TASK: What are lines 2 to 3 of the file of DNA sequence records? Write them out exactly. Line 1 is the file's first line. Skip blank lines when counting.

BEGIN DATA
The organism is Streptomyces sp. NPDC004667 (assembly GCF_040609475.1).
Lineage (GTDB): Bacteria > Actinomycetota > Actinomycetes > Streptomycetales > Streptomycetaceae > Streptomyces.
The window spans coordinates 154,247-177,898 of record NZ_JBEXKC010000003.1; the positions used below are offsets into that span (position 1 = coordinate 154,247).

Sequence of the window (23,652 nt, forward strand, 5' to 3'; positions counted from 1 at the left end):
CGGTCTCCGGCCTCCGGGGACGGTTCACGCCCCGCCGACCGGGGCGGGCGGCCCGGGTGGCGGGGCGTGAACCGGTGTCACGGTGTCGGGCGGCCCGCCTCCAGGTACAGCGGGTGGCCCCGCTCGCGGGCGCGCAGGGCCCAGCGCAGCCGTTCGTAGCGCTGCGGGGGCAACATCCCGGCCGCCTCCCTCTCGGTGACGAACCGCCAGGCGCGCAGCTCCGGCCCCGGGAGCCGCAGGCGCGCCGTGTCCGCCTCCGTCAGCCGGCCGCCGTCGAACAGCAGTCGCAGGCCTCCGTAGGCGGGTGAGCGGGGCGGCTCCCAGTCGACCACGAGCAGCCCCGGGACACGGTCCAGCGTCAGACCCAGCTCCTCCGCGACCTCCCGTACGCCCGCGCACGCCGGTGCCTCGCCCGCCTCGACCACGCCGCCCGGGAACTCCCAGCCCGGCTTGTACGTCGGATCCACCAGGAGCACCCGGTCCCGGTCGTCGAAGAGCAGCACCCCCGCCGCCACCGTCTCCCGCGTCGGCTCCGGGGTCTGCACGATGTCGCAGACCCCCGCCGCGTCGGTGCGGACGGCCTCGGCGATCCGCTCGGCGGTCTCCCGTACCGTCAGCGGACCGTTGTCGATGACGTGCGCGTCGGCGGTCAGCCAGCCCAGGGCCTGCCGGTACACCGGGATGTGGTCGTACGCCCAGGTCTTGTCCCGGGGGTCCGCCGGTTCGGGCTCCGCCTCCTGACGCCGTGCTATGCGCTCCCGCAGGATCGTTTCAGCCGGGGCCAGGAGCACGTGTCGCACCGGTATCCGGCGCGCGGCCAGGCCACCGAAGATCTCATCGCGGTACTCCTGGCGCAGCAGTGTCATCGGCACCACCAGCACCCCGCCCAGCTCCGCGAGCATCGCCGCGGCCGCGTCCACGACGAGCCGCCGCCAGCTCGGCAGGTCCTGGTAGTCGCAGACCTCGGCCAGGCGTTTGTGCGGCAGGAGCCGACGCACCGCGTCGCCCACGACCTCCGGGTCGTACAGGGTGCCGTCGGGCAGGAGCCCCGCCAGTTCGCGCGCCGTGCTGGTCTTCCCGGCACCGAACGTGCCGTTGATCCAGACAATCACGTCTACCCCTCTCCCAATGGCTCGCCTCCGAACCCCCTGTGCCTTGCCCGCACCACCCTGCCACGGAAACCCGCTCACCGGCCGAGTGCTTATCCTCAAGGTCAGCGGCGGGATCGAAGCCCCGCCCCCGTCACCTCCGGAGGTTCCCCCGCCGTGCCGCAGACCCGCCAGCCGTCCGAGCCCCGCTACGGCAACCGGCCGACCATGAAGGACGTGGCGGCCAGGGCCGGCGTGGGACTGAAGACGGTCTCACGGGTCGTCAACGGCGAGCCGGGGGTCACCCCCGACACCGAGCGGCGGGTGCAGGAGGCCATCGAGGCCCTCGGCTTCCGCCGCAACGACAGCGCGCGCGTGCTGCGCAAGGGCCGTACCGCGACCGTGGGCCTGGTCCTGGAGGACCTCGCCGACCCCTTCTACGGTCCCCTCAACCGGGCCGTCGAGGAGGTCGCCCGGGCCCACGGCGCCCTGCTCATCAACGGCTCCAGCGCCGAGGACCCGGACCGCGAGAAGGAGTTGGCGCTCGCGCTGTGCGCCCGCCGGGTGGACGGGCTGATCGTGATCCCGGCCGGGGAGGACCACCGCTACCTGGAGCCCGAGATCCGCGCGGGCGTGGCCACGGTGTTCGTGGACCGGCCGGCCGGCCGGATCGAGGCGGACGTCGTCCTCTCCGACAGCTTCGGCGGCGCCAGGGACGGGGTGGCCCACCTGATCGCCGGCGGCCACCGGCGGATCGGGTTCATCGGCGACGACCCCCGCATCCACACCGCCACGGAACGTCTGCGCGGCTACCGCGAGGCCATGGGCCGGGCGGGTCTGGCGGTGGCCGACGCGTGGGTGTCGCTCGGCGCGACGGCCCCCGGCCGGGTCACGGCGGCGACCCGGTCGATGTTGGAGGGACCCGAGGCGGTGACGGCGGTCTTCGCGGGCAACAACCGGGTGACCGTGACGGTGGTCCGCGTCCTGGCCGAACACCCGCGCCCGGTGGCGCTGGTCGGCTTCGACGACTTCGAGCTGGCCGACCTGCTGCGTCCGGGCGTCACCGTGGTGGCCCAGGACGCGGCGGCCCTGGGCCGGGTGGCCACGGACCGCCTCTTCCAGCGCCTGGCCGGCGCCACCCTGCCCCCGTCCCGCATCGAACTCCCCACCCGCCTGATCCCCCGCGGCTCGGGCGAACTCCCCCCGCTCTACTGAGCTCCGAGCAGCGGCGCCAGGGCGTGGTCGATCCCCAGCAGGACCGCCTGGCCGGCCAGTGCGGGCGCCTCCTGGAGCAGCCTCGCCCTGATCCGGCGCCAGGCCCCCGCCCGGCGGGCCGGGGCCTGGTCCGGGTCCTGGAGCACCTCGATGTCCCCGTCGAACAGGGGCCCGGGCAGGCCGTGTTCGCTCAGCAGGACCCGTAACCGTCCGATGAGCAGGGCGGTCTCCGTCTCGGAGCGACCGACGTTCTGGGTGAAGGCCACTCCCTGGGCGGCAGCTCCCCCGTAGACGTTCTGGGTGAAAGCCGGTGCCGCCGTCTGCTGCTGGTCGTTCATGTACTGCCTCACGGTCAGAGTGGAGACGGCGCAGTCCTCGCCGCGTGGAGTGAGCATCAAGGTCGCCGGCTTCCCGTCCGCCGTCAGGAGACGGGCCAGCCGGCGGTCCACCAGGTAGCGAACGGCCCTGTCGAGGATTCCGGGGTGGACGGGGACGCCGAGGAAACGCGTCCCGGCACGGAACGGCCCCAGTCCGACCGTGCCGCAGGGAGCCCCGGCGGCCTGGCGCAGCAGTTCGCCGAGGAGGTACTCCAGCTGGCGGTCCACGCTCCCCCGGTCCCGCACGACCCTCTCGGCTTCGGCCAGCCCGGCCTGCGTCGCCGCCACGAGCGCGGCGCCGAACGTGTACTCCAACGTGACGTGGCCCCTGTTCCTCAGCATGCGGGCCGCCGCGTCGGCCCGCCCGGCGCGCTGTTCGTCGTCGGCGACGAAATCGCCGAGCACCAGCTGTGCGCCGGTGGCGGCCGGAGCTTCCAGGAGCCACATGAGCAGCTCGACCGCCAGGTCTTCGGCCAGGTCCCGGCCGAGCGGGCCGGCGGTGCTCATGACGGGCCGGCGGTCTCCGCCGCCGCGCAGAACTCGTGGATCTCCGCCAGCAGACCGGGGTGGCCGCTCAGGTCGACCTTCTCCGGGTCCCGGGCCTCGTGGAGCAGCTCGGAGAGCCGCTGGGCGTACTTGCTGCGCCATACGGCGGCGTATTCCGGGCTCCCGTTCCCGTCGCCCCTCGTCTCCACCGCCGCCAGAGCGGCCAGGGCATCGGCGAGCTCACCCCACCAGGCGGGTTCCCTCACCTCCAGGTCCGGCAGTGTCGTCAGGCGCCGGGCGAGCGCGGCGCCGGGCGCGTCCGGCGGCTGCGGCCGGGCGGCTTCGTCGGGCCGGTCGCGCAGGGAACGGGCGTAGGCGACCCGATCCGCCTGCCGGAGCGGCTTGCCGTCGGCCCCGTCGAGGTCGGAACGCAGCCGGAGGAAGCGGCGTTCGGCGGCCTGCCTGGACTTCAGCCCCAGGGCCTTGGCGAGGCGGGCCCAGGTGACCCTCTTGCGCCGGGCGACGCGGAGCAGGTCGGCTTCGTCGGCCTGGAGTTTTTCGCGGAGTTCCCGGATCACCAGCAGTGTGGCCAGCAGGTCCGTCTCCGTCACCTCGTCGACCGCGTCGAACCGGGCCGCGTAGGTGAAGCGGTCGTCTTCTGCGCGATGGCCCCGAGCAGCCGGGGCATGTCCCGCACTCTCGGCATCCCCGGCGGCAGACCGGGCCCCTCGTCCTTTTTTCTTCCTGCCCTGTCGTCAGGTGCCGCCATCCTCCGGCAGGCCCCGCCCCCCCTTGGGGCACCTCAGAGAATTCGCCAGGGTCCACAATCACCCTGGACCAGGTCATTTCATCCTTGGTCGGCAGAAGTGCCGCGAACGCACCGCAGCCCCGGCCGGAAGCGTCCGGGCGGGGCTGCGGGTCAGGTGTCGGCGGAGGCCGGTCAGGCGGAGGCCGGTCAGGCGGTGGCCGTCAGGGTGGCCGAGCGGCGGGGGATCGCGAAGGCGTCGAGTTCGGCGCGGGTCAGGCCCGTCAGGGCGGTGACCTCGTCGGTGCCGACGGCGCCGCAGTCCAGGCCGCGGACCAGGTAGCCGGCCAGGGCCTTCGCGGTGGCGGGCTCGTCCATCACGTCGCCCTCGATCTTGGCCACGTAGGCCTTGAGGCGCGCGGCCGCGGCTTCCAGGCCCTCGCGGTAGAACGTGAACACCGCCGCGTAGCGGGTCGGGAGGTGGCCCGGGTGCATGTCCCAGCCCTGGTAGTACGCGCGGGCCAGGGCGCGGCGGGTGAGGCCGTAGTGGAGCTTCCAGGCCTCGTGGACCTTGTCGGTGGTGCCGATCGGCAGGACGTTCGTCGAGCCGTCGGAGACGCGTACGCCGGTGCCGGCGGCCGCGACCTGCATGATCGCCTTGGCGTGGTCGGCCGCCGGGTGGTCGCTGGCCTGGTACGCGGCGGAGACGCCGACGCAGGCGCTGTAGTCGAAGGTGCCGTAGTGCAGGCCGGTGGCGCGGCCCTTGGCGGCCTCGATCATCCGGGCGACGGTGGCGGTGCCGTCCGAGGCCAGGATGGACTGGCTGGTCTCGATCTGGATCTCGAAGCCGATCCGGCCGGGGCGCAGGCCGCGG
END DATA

Lineage (GTDB): Bacteria > Actinomycetota > Actinomycetes > Streptomycetales > Streptomycetaceae > Streptomyces.
The window spans coordinates 154,247-177,898 of record NZ_JBEXKC010000003.1; the positions used below are offsets into that span (position 1 = coordinate 154,247).